The 2006 World Series champion St. Louis Cardinals were hardly an overwhelming outfit. They crossed the finish line with a record of 83-78. They closed the season with a 25-32 record, squeaking by the Houston Astros (82-80) by a mere 1½ games in the National League’s Central Division.
But in the postseason, St. Louis disposed of San Diego in four games to win the NLDS and then outlasted the New York Mets in the NLCS after a hard-fought seven-game series. The Cardinals capped their postseason by knocking off Detroit in five games in the World Series.
The Cardinals fielded their same everyday lineup in 2007, and they quickly found that their opponents were not going to roll over for them. While Cardinals manager Tony La Russa’s lineup may not have been altered, his pitching staff was indeed different. Number-one starter Chris Carpenter reported to spring training and soon experienced soreness in his elbow. Bone spurs were identified as the source of the pain, but eventually it was determined to be ligament damage that required Tommy John surgery. Carpenter made only one start in 2007. Jason Marquis and Jeff Suppan finished second and third in wins after Carpenter in 2006. After the season both left St. Louis via free agency. Marquis signed with the Chicago Cubs and Suppan with Milwaukee.
The Milwaukee Brewers had not been a serious contender in the NL Central Division since moving to the senior circuit in 1998. But that trend appeared to be moving upward. Prince Fielder (.284, 30 home runs, 75 RBIs), Corey Hart (.283, 15, 43), J.J. Hardy (.268, 18, 58), and rookie Ryan Braun (.352, 17, 45) were providing the power and they were also hitting for average. The acquisition of Suppan helped anchor a staff that included Ben Sheets, David Bush, and Claudio Vargas.
Milwaukee arrived in St. Louis for a four-game series on July 27. The Brewers (56-46) were atop the NL Central, leading Chicago (53-47) by two games. The third-place Cardinals (46-52) were eight games back. The Brewers were 4-1 thus far in the season against St. Louis. Since 1998, the Brewers had won the season series over the Cardinals once (1999).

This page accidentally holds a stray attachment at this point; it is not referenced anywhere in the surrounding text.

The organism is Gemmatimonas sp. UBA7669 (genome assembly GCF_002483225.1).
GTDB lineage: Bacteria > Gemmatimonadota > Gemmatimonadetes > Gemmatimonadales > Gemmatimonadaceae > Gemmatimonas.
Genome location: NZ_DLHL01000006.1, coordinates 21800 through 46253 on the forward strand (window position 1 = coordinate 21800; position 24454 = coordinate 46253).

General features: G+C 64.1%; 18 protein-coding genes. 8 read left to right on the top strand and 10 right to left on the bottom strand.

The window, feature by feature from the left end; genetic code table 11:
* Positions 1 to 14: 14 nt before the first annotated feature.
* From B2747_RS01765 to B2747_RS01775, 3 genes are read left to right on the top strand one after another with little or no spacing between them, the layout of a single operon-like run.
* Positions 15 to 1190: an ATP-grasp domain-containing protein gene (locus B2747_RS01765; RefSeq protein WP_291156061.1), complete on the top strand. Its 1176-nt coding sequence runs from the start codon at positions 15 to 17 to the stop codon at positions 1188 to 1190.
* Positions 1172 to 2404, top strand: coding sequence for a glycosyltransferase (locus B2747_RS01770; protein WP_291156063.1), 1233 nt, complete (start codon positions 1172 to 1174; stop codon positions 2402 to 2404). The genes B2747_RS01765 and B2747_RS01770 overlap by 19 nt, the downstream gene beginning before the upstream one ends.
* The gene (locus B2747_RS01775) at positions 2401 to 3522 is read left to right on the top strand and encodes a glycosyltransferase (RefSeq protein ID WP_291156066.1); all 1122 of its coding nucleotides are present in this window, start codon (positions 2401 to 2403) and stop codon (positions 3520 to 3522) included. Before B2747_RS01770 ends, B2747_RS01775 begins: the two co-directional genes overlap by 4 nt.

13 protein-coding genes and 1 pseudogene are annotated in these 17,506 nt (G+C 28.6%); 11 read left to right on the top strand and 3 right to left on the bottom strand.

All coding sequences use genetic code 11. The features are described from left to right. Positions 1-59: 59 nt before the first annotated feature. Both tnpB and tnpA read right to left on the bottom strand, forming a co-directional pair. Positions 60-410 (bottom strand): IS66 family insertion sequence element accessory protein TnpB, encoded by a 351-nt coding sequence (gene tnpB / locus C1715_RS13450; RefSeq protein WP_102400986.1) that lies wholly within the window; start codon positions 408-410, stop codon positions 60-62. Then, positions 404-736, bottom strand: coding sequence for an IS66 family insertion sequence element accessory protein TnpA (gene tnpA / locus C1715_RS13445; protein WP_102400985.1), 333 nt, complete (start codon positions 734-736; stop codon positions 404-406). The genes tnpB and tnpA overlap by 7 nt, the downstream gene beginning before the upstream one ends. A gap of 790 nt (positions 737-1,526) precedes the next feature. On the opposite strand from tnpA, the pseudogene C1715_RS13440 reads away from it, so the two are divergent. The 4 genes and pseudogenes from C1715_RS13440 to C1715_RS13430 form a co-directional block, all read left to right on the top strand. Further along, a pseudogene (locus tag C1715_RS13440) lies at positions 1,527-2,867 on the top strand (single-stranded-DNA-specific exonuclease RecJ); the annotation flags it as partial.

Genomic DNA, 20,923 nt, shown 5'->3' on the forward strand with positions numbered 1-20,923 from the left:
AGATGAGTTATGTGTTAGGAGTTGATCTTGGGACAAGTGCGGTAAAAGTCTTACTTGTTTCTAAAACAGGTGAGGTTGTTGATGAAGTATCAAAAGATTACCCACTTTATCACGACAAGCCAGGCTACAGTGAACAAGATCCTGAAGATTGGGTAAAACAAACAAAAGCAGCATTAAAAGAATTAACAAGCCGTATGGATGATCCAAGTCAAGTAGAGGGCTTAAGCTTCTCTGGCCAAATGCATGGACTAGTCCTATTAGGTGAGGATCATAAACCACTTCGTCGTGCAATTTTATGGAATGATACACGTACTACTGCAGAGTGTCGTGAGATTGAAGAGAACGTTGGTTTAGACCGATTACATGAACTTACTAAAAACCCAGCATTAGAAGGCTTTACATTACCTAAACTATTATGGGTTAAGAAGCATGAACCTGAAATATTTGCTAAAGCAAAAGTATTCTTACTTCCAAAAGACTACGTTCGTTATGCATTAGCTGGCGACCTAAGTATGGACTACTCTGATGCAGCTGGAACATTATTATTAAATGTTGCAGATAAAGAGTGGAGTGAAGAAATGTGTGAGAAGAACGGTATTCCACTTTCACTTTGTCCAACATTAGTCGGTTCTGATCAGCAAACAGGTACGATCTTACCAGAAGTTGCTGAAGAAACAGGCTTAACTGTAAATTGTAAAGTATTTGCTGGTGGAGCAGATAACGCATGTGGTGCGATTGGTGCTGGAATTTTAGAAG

The pitching matchup for the first game of the series at Busch Stadium featured Vargas (8-2, 4.47 ERA) for Milwaukee and Mike Maroth for St. Louis. Maroth had been acquired from Detroit on June 22 as the Cardinals tried to shore up their pitching staff. So far, the move had not yielded positive results as Maroth (0-3, 8.17 ERA) was finding the going a bit rough in the National League.
After two scoreless innings, the Brewers jumped in front with five runs in the third inning. With one down, Hart doubled to left and scored on a single to center by Hardy. Maroth struck out Braun for the second out, but then Fielder stroked a double to put runners on second and third. Bill Hall singled to left to score both runners and took second on a throw home. Kevin Mench followed with an infield single to put runners on the corners.
The rally was interrupted by a 39-minute rain delay. But the downpour did not deter the Brewers from scoring more runs. When play resumed, back-to-back base hits by Johnny Estrada and Tony Graffanino plated both Hall and Mench, ending the scoring.
Each team scored one run in the fourth inning. Hart did the honors for Milwaukee by smacking his 15th home run of the year. The Cardinals went the singles route for their run. Scott Rolen and Adam Kennedy hit consecutive singles to put runners on first and third. Gary Bennett’s sacrifice fly to center field scored Rolen. But the Cardinals still trailed 6-1.
The roof caved in on the Cardinals in the top of the fifth inning. After Hall led off with a double, La Russa replaced Maroth with reliever Kelvin Jimenez. But the young right-handed hurler from the Dominican Republic did not provide relief. Mench singled and Estrada walked to load the bases. Graffanino was hit by a pitch from Jimenez to bring home Hall. After Vargas struck out, Hart and then Hardy singled to score a run and reload the bases. The final run scored when Braun’s sacrifice fly to right drove Graffanino home.
With their lead extended to 10-1, and the game essentially over, a fireworks display detonated from behind right field. Unfortunately, for the 45,137 who were in attendance, the unexpected explosion was not emblematic of their team’s offense.
The rest of the game was academic. Although the Cardinals were getting men on base, they were not scoring runs, Vargas was in complete control. He pitched eight innings, striking out eight and walking one. Vargas raised his season record to 9-2 as the Brewers eventually won the game by a score of 12-2. Milwaukee hammered Cardinals pitching for 19 hits.
The good news for the Cardinals followed immediately, as they won the next three games to win the series. However, it did little to save the Cardinals’ season. They finished the 2007 campaign with a record of 78-84.
Milwaukee (83-79) stayed in the race all season long. The Brewers finished in second place in the Central Division, as Chicago (85-77) won the division. The Cubs won nine of 15 games between the two clubs. The Brewers finished even further behind in the race for the wild card, as the Colorado Rockies (90-73) claimed the final playoff spot.
The author accessed Baseball-Reference.com and Retrosheet.org for box scores, play-by-play, and other data.
Other sources used were the game stories from these two newspapers:
Strauss, Joe. “Milwaukee Scores Early, Often,” St. Louis Post-Dispatch, July 28, 2007: B5.
Fallstrom, R.B. (Associated Press). “Brewers Bats Explode in Win,” Green Bay (Wisconsin) Press-Gazette, July 28, 2007: C-4.